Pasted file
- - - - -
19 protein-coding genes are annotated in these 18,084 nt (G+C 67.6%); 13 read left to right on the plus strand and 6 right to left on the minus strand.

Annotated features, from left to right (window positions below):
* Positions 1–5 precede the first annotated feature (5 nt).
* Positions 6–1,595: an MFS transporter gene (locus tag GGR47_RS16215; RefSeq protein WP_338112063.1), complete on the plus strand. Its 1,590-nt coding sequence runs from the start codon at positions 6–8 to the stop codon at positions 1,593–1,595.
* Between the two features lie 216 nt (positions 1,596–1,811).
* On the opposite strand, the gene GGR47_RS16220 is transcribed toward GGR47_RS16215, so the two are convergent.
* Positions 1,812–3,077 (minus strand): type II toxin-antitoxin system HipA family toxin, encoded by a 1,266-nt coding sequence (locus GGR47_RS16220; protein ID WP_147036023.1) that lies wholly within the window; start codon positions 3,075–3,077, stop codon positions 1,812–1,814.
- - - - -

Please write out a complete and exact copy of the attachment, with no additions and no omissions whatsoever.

19 protein-coding genes are annotated in these 18,084 nt (G+C 67.6%); 13 read left to right on the plus strand and 6 right to left on the minus strand.

Annotated features, from left to right (window positions below):
* Positions 1–5 precede the first annotated feature (5 nt).
* Positions 6–1,595: an MFS transporter gene (locus tag GGR47_RS16215; RefSeq protein WP_338112063.1), complete on the plus strand. Its 1,590-nt coding sequence runs from the start codon at positions 6–8 to the stop codon at positions 1,593–1,595.
* Between the two features lie 216 nt (positions 1,596–1,811).
* On the opposite strand, the gene GGR47_RS16220 is transcribed toward GGR47_RS16215, so the two are convergent.
* Positions 1,812–3,077 (minus strand): type II toxin-antitoxin system HipA family toxin, encoded by a 1,266-nt coding sequence (locus GGR47_RS16220; protein ID WP_147036023.1) that lies wholly within the window; start codon positions 3,075–3,077, stop codon positions 1,812–1,814.